ortho block 3

Card Set Information

ortho block 3
2013-10-14 15:06:48
ortho exam

ortho block 3
Show Answers:

  1. what is the MOI and special tests for an MCL injury
    commonly it is a valgus force without rotation (ie football clipping injury)

    the MCL is best palpated with the knee in a slight flexion, apply a varus and then a valgus stress with the knee in full extension and then at 25° of flexion
  2. what is the MOI and special tests for an LCL injury
    the injury is a result of pure varus (adduction) force to the knee

    it is best examined with the leg in a figure of 4 position and apply a varus then valgus stress
  3. what is the MOI and special tests for an ACL injury
    injury results from a rotational (twisting) or hyperextension force applied to the knee joint that overcomes the strength of the ligament

    the most sensitive test is the Lachman test, in which the knee is flexed to 25° and the tibia is gently pulled forward while the femur is stabilized

    anterior drawer test is performed with the knee flexed 90° is also helpful for tears
  4. what is the MOI and special tests for a PCL injury
    • there are 4 injury patterns:
    • a dashboard injury
    • fall onto a flexed knee with foot in plantar flexion
    • pure hyperflexion injury
    • hyperextension to the knee (ACL ruptures first then PCL, most commonly occurs in contact sports)

    most sensitive test is the posterior drawer test
  5. what is the MOI and special tests for a patellar dislocation
    • direct trauma
    • indirect MOI (page 541/542 of book)

    • apprehension sign when patella is translated laterally
    • ROM is limited in extension and flexion because of pain or fluid
    • if retinaculum is torn there will be tenderness along the medial edge of the patella
    • if medial patellafemoral ligament is torn at its origin, there will be tenderness just proximal to the medial femoral epicondyle
  6. what is the MOI and special tests for patellofemoral syndrome
    the MOI is multifactorial and in many situations is related to overuse and overloading of the patellofemoral joint

    the patellar apprehension sign may be performed to evaluate the possibility of patellar instability. Palpate the patella as the pt places the knee thru ROM to determine whether crepitus occurs and also check for hamstring and quad tightness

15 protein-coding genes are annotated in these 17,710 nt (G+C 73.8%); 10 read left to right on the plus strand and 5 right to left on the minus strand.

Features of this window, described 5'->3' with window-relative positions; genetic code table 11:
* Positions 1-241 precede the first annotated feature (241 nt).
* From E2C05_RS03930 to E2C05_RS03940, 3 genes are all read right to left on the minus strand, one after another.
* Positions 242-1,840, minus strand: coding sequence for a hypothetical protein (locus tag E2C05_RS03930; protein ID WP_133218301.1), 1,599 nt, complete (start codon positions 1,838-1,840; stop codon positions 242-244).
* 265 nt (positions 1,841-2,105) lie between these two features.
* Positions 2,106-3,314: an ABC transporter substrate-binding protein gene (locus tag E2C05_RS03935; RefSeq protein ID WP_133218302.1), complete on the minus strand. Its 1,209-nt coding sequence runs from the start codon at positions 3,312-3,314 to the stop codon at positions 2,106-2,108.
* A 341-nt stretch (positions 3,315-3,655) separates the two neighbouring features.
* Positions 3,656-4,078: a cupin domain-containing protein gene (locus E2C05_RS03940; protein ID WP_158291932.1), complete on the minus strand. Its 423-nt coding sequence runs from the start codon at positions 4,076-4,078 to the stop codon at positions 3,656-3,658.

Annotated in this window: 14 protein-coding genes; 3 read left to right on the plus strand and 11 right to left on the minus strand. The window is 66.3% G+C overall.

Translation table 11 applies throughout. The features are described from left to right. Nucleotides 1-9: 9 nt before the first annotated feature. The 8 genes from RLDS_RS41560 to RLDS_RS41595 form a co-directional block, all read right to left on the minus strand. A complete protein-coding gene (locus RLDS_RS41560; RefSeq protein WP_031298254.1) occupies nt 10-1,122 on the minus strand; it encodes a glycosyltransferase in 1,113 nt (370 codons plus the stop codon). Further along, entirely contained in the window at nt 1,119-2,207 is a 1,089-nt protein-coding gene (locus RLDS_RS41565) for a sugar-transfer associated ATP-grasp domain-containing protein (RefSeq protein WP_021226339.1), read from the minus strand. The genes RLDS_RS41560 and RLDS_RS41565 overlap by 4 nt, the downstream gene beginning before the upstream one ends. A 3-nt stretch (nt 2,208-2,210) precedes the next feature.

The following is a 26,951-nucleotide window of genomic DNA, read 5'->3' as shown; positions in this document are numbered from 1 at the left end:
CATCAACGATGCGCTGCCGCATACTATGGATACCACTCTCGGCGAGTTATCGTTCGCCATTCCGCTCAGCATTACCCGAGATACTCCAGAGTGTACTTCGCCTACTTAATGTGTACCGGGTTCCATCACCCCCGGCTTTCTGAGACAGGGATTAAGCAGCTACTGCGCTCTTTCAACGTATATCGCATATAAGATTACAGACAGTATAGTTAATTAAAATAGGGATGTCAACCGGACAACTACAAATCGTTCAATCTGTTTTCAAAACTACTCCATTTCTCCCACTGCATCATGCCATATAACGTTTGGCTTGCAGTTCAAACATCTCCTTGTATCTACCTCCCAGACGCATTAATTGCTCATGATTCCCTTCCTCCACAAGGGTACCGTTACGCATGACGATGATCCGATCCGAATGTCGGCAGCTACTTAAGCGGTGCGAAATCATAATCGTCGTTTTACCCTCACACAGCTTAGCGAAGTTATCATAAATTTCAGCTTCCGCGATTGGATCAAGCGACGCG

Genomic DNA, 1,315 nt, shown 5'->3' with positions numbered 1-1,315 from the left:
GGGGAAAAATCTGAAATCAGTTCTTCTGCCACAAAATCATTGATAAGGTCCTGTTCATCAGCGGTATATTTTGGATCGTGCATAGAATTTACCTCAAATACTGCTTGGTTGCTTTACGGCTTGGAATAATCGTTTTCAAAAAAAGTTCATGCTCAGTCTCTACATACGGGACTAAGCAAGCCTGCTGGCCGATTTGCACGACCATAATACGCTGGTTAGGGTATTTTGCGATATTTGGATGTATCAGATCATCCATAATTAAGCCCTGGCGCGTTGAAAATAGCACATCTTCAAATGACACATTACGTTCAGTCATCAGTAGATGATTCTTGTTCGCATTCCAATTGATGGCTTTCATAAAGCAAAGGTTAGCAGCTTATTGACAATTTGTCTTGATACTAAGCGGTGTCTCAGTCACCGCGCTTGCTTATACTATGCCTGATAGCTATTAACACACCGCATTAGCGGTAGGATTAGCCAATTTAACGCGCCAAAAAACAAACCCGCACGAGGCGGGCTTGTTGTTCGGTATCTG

7. what is the MOI and special tests for Plica syndrome
    it usually results from a combination of trauma and mechanical malalignment and may occur at any age, the medial plica is the plica that most often become pathologic

    place the knee in 90° of flexion and then extend the knee, with a pathologic plica, a pop may occur at about 60° of flexion
  8. what is the MOI and special tests for meniscal tears
    pts with traumatic tears report a significant twisting injury to the knee

    mcmurray test will be positive when the flexion circumduction maneuver is associated with a painful click
  9. what is the MOI and special test for quad/patellar tendon ruptures
    these typically occur with a fall on the knee that is partially flexed. when the quads muscle forcibly contracts to break the impact of the fall, the quad or patellar tendon may be overwhelmed

    pt will have the inability to extend the knee against gravity or perform a straight-leg raising test
  10. what are the unique xray knee findings for ligament injuries
    • ACL: only pos for effusion and possibly an avulsion fx of the lateral capsular margin of the tibia
    • PCL: can help identify bony pathology, aid in diagnosis and help in planning surgical management
    • MCL/LCL: may reveal an avulsion from the femoral origin of the MCL or the fibular insertion of the LCL, but usually negative
    • Meniscus: weight bearing AP view with knees flexed at 45° is sensitive for early osteoarthritis
  11. what are the unique attributes associated with bipartite patella's and how are they treated